Some people eat, sleep and chew gum, I do genealogy and write...

Tuesday, January 16, 2018

Personal Ancestral File is only mostly dead, long live PAF!


As Mad Max says, there is a big difference between being dead and being mostly dead. Apparently, Personal Ancestral File is only mostly dead. I had several people point out to me that Personal Ancestral File was still available at some Family History Centers, on websites, and on CDs for download. When I get time, I will download a copy, which I could not find on my first go around and write about using the program with Microsoft Windows 10 or whatever.

One thing I thought that was interesting is the fact that people indicated to me that the program was available on CD. Only some of the newer computers come with a CD drive by the way. None of the new Apple computers or devices now come with a CD or DVD drive. You might not have noticed, but that technology is also dying rapidly in competition from online streaming and flash drives. I do have a CD drive hooked up to my iMac, but I had to buy it separately. You might also try to load a program from a CD onto your tablet or iPad if you want to see what is really happening.

By the way, Apple is merging both their Mac OS X operating system and their iOS operating systems. Google is merging its mobile Android system with Chrome on its Chromebooks. Microsoft has so far failed to make any headway into the mobile operating system market. But Windows is still the dominant operating system worldwide for desktop and laptop computers. See "Operating System Market Share." But the huge mobile market is dominated by Google Android and Apple iOS. See for example, "Global mobile OS market share in sales to end users from 1st quarter 2009 to 2nd quarter 2017."

This is a situation where Microsoft is winning the battle but losing the war. The real war is in mobile computing. Both Apple and Google recognize this and that is one reason why they are moving to merge their operating systems. The issue with Personal Ancestral File is much more fundamental than merely whether or not it will operate on a Windows machine. The real issue is that future operating systems will not be Windows-like, they will be Android or iOS like. Can you run PAF on your iPad or tablet running Android? Try it.

Yes, you can probably pick up a copy of PAF in a Deseret Industries store around the U.S. But is that a viable outlet for the software you want to use to archive your days, months and years of genealogical research effort?

However, the PAF issue goes much deeper than just that one program. It is symptomatic of a deeper issue with genealogists and technology. I just recently spent almost an hour with two different people trying to retrieve their logins and passwords to FamilySearch.org. You can guess that both of these people are not young. You might not realize it if you are reading this blog post, but most of the younger people I know would not even realize that desktop computer programs for genealogy even exist, much less be interested in using a program that was discontinued before they were born.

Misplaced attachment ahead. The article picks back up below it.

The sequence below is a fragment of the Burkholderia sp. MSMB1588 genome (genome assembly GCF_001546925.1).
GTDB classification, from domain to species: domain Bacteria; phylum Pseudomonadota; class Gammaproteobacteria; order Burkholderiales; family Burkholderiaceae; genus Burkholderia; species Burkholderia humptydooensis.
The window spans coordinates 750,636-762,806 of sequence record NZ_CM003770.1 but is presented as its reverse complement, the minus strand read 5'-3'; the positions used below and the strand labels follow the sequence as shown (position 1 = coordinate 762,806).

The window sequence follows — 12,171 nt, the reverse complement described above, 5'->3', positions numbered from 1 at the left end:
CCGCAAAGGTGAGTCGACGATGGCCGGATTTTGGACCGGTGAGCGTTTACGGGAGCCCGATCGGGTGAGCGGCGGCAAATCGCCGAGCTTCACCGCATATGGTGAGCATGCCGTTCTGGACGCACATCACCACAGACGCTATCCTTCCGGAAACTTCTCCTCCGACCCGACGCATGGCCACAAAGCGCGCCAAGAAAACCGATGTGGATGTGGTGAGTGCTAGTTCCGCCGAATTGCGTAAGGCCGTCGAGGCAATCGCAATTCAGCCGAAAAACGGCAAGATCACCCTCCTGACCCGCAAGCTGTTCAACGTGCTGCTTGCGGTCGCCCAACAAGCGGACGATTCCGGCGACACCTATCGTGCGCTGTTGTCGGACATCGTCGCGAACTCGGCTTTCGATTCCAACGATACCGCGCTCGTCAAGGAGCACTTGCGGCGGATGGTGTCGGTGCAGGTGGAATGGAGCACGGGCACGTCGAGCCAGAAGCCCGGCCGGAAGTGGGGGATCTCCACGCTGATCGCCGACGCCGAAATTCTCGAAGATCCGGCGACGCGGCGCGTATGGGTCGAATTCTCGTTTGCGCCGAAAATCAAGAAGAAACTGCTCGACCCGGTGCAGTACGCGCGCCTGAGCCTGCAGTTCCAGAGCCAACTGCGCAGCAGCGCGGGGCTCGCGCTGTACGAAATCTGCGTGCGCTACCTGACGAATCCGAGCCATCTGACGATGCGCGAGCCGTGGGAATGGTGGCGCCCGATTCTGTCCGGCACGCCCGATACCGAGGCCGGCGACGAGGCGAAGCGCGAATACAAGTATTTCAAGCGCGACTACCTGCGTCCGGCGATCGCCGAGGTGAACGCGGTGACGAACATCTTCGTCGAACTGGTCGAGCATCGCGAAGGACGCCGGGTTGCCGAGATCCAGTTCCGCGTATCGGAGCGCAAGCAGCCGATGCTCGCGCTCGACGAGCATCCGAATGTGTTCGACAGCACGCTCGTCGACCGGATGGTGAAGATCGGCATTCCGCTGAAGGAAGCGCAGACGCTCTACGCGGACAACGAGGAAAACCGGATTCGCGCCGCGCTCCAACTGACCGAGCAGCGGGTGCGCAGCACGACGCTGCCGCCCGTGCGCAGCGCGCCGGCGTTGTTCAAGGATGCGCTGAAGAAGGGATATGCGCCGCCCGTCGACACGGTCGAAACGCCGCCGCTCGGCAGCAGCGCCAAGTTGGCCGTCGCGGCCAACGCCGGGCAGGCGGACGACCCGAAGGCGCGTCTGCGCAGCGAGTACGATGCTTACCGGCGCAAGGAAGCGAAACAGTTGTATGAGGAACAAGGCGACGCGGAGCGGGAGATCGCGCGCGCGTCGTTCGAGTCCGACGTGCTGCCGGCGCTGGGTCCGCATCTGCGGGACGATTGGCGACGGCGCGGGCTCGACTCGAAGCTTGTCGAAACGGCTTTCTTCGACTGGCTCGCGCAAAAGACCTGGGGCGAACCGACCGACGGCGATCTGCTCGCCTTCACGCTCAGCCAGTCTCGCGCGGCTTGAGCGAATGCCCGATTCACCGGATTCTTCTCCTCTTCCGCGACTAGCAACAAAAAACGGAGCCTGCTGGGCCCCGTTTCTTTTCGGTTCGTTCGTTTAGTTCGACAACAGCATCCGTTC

For me, PAF is the genealogical symbol the digital divide; the outward and obvious indication that huge segment of the genealogical community as simply out of touch with technology. That is the main reason this subject comes up periodically and will continue to be a subject for comment until the program really dies.


3 comments:

  1. Well PAF 5.2 I think was the same program as Ancestral Quest 1 and it was a good program, Ancestral Quest 2 was even better and still used the PAF files. The current version of Ancestral Quest is 15, and it is compatible with Family Search Family tree and runs on Windows 10. And it is still compatible with the PAF 5 files.

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  2. While not disagreeing with the point of your posting I would question the wisdom of the way the computer industry is going.

    On a much more disturbing note than whether a single program will work on a modern system is the dangerous reliance on cloud storage and on line programs.
    Many might see this as progress but really it is a regression to a time when only huge companies controlled computers.

    The problems with Rootsweb and indeed Ancestry’s frequent other problems highlight the dangers of relying on the internet and such problems are going to get worse.

    Yes people who use old computers and old programs may have a few minor problems as you have described but those are nothing compared to the enormous problem caused when online provision fails.
    The local problems can normally be quickly solved, even if this means resorting to a saved back-up but when the on line program or storage fails even the back-up may be inaccessible.
    Perhaps someone will explain to me what protection is in place for when the next Carrington Event hits. Most people using old fashioned computers will be safe as it is likely their computers could be switched of at the time, but on line servers may be subject to a disastrous failure.
    Don’t misunderstand me I am not saying do not embrace the new technology and online services but rather do not rely on the internet to store what you think important.
    Ensure you are responsible for that by having the equipment and storage of your data under your control locally.
    Cheers
    Guy

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  3. I would not be interested in genealogy if it wasn't for the ability to research on a computer, soft ware, web sites etc. I also know I would not be willing to start over, if I lost everything. So in addition to doing the back ups etc, I'm writing and donating a book that summarizes my research. Unless a well sourced descendancy book is already written (doesn't have to be perfect) about your ancestors - then one step in the computer back up process for me is a book.

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